The most glaring exception is the 3' passing rule.  I've heard both sides of the argument for this rule, I come down against it,  mostly because people aren't good at discerning distance, especially at higher speeds.  Many people dont realize that the stripes on the road can be as long as 10', and struggle to park closely to the curb while parallell parking.  Just for fun, ask your friends to show 3' with their hands and see how close they are.  Now imagine showing 3' with a moving vehicle.

I think Louisiana could do a much better job of explaining the rights and responsibilities of cyclists in this handbook.  It's just an example of what Texas does right that Louisiana does not. 

Wednesday, September 26, 2012

From the Texas Drivers Handbook

You know, the document that every pimply faced teenager reads and must understand before successfully completing the drivers test?  Without further ado [commentary in brackets]...

Sharing the Road with Bicycles
Bicycle Rules for Motorists
1. A bicycle is a vehicle and any person riding a bicycle has all of the rights and responsibilities as a driver of a vehicle.

2. Bicyclists are required to ride as far to the right as possible only when the lane can be safely shared by a car and a bicycle, side by side [i.e. when the lane is wider than 14'].  Even then, there are certain conditions that allow a bicyclist to take the full lane such as:
     a. The person is overtaking and passing another vehicle proceeding in the same direction [In heavy traffic, this does happen from time to time, especially around city busses that make frequent stops]
     b. The person is preparing for a left turn at an intersection or onto a private road or driveway
     c. There are unsafe conditions in the roadway such as fixed or moving objects, parked or moving vehicles, pedestrians, animals, potholes, or debris [It's like they wrote this one with Dallas in mind...]
    d. The lane is of substandard width [which describes the majority of roads in and around downtown Dallas] making it unsafe for a car and a bicycle to safely share the lane side by side.  When this is the case, it is best for the cyclist to take the full lane whether riding single file or two abreast.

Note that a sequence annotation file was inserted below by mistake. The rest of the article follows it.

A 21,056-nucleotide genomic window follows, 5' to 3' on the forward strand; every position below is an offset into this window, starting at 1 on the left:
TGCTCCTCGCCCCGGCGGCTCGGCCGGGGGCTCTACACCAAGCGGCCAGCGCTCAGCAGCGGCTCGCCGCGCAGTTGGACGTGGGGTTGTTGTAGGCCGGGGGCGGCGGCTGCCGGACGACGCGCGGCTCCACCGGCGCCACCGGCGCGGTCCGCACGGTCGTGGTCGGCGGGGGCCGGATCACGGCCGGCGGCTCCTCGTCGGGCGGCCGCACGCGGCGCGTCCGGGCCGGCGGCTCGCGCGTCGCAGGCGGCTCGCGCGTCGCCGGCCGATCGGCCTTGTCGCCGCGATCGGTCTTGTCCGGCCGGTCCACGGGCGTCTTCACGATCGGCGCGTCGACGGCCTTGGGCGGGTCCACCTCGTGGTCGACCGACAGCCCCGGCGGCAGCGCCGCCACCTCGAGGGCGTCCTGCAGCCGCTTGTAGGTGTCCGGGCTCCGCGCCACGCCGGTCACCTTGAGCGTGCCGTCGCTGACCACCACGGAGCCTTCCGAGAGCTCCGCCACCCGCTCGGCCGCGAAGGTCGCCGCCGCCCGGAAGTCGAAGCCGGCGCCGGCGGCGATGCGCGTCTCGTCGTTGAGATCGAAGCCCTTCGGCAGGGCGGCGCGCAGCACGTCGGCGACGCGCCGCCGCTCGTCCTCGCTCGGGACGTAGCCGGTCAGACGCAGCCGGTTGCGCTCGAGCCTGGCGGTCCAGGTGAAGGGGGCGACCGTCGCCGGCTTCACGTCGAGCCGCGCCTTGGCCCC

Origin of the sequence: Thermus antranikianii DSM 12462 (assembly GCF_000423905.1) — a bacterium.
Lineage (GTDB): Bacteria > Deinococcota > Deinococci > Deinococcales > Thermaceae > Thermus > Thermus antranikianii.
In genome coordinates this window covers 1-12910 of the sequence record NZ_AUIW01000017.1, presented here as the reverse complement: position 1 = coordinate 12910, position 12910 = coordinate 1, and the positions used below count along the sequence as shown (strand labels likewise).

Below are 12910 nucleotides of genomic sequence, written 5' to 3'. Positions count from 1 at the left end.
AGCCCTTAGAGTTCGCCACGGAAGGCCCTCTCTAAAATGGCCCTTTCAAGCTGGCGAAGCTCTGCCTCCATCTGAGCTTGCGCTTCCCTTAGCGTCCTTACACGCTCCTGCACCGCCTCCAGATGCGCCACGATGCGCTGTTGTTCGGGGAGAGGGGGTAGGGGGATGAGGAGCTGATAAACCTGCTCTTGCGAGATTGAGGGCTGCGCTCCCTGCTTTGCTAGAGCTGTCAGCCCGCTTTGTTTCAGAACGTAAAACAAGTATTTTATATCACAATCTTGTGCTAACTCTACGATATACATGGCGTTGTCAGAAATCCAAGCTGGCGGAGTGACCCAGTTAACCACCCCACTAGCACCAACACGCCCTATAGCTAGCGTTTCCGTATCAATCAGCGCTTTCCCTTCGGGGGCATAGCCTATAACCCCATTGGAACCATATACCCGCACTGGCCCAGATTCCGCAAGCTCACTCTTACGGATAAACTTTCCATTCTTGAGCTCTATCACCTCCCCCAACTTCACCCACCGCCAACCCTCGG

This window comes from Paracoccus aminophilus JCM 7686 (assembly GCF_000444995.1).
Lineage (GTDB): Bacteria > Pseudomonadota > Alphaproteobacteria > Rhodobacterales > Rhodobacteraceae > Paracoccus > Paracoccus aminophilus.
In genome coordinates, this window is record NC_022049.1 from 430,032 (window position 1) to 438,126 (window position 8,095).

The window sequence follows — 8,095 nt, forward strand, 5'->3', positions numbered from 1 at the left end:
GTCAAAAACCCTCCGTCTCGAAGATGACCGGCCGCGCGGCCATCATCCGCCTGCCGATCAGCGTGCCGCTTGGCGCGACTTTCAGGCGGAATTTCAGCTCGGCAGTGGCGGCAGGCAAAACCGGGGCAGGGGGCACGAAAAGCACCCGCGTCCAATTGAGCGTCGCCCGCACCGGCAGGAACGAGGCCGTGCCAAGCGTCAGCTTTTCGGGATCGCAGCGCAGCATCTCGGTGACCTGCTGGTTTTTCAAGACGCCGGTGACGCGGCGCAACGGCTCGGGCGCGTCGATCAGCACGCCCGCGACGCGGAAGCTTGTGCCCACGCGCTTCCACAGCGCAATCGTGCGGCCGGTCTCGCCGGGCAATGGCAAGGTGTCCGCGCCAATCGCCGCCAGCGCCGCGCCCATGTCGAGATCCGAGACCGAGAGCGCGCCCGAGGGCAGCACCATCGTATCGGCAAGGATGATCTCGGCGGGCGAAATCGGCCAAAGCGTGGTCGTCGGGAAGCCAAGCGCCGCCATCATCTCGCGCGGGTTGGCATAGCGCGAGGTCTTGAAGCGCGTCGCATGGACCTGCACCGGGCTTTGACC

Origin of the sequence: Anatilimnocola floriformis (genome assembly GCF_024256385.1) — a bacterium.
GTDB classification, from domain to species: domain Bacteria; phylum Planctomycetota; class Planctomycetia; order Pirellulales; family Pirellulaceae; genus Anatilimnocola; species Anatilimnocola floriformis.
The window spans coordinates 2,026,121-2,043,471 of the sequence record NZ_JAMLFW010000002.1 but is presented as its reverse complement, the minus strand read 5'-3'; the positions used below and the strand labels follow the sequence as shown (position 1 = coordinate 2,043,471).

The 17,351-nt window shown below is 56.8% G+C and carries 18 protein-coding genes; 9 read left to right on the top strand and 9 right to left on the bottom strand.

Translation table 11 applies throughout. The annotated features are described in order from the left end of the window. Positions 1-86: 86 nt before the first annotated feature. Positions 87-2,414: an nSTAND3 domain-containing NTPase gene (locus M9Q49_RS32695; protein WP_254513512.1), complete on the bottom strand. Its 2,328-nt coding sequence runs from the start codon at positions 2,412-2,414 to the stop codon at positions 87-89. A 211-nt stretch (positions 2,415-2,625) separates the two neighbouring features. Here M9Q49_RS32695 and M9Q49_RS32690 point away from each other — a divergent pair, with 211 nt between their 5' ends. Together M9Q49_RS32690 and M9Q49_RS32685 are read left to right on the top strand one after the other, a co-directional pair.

3. Bicyclists are not restricted to the right lane of traffic.  One-way, multilaned streets are one example.  Another instance is when the bicyclist is changing lanes to make a left turn.  The bicyclist should follow the same path any other vehicle would take traveling in the same direction.

4. Motorists should merge with bicycle traffic when preparing for a right hand turn.  Avoid turning directly across the path of bicycle traffic.

As you can see, it's right there in the drivers handbook, page 9-7, link is here:

Don't tell me you had forgotten about this already?

Friday, September 21, 2012

How Drivers Licenses Should Work

I like to pride myself in experimenting with a multitude of ground transportation options in Dallas.  So far, these options have included Walking, Cycling, Bus Riding, Driving and Train Riding.  Over the last five years, I've experimented with all of these, and with combinations of these to get where I am going.  Growing up in Louisiana, these options weren't really available or viable because public transportation was weak and destinations were sprawled out.  Within the next few weeks, I will be adding another mode: Motorcycling (more specifically, scootering :)

This inspired me to look at how licensing currently works in Texas, so first I looked at my drivers license.  I have a Class 'C' license that permits me to "drive...a single unit vehicle, or combination of vehicles that is not in  class A or B and a single unit vehicle with a gross vehicle weight rating of less than 26,001 lbs..."  Class A would include any vehicle or combination of vehicles with a gross vehicle weight rating of 26,001 lbs with weight towed in excess of 10,000 lbs.  Class B is the same, but permits a person to drive a bus with a seating capacity of 24 passengers or more including the driver.  Motorcycles are a class M, and are 'off to the side' if you will, conferring the same privalages as the Class C, and is awarded in tandem with C, so licenses are class CM.

What this says is that there is some escalation of licensing for operating vehicles on the road.  Most users are Class C, but if you want to drive something more challenging, you need a higher classification, additional fees and testing; and this is exactly how it should work.  One should crawl before he or she walks.  But I think that we have skipped a few steps.